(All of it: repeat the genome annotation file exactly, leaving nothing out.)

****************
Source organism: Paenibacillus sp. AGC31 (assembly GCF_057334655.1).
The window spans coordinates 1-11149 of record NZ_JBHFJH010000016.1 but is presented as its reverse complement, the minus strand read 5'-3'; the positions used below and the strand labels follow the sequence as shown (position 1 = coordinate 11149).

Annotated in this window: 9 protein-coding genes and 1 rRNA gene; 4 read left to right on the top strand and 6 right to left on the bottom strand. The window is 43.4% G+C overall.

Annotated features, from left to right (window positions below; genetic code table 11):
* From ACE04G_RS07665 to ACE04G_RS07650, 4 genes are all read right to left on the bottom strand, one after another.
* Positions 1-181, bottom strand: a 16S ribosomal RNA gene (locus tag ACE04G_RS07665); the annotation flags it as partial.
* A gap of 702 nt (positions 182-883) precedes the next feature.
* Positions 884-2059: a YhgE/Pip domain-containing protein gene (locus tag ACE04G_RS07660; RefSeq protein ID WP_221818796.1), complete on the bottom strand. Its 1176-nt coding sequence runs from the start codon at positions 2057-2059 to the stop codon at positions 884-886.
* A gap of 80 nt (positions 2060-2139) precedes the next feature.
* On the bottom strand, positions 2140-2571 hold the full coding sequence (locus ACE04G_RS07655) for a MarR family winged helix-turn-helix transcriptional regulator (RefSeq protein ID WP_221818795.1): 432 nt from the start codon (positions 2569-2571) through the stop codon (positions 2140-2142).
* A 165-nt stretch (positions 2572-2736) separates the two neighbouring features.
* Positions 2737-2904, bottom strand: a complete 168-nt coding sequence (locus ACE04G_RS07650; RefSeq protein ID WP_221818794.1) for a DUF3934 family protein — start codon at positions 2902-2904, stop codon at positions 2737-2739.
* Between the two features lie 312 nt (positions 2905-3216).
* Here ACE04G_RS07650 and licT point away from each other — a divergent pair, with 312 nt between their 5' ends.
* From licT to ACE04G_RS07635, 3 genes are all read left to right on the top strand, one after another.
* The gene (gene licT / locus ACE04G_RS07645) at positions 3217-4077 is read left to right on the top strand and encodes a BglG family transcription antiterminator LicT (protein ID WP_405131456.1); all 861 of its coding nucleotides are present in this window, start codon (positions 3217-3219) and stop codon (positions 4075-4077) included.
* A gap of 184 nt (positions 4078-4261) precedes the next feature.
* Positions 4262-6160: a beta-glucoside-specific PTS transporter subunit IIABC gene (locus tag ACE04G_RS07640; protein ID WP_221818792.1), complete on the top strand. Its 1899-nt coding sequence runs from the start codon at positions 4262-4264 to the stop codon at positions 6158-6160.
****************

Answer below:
Source organism: Paenibacillus sp. AGC31 (assembly GCF_057334655.1).
The window spans coordinates 1-11149 of record NZ_JBHFJH010000016.1 but is presented as its reverse complement, the minus strand read 5'-3'; the positions used below and the strand labels follow the sequence as shown (position 1 = coordinate 11149).

Annotated in this window: 9 protein-coding genes and 1 rRNA gene; 4 read left to right on the top strand and 6 right to left on the bottom strand. The window is 43.4% G+C overall.

Annotated features, from left to right (window positions below; genetic code table 11):
* From ACE04G_RS07665 to ACE04G_RS07650, 4 genes are all read right to left on the bottom strand, one after another.
* Positions 1-181, bottom strand: a 16S ribosomal RNA gene (locus tag ACE04G_RS07665); the annotation flags it as partial.
* A gap of 702 nt (positions 182-883) precedes the next feature.
* Positions 884-2059: a YhgE/Pip domain-containing protein gene (locus tag ACE04G_RS07660; RefSeq protein ID WP_221818796.1), complete on the bottom strand. Its 1176-nt coding sequence runs from the start codon at positions 2057-2059 to the stop codon at positions 884-886.
* A gap of 80 nt (positions 2060-2139) precedes the next feature.
* On the bottom strand, positions 2140-2571 hold the full coding sequence (locus ACE04G_RS07655) for a MarR family winged helix-turn-helix transcriptional regulator (RefSeq protein ID WP_221818795.1): 432 nt from the start codon (positions 2569-2571) through the stop codon (positions 2140-2142).
* A 165-nt stretch (positions 2572-2736) separates the two neighbouring features.
* Positions 2737-2904, bottom strand: a complete 168-nt coding sequence (locus ACE04G_RS07650; RefSeq protein ID WP_221818794.1) for a DUF3934 family protein — start codon at positions 2902-2904, stop codon at positions 2737-2739.
* Between the two features lie 312 nt (positions 2905-3216).
* Here ACE04G_RS07650 and licT point away from each other — a divergent pair, with 312 nt between their 5' ends.
* From licT to ACE04G_RS07635, 3 genes are all read left to right on the top strand, one after another.
* The gene (gene licT / locus ACE04G_RS07645) at positions 3217-4077 is read left to right on the top strand and encodes a BglG family transcription antiterminator LicT (protein ID WP_405131456.1); all 861 of its coding nucleotides are present in this window, start codon (positions 3217-3219) and stop codon (positions 4075-4077) included.
* A gap of 184 nt (positions 4078-4261) precedes the next feature.
* Positions 4262-6160: a beta-glucoside-specific PTS transporter subunit IIABC gene (locus tag ACE04G_RS07640; protein ID WP_221818792.1), complete on the top strand. Its 1899-nt coding sequence runs from the start codon at positions 4262-4264 to the stop codon at positions 6158-6160.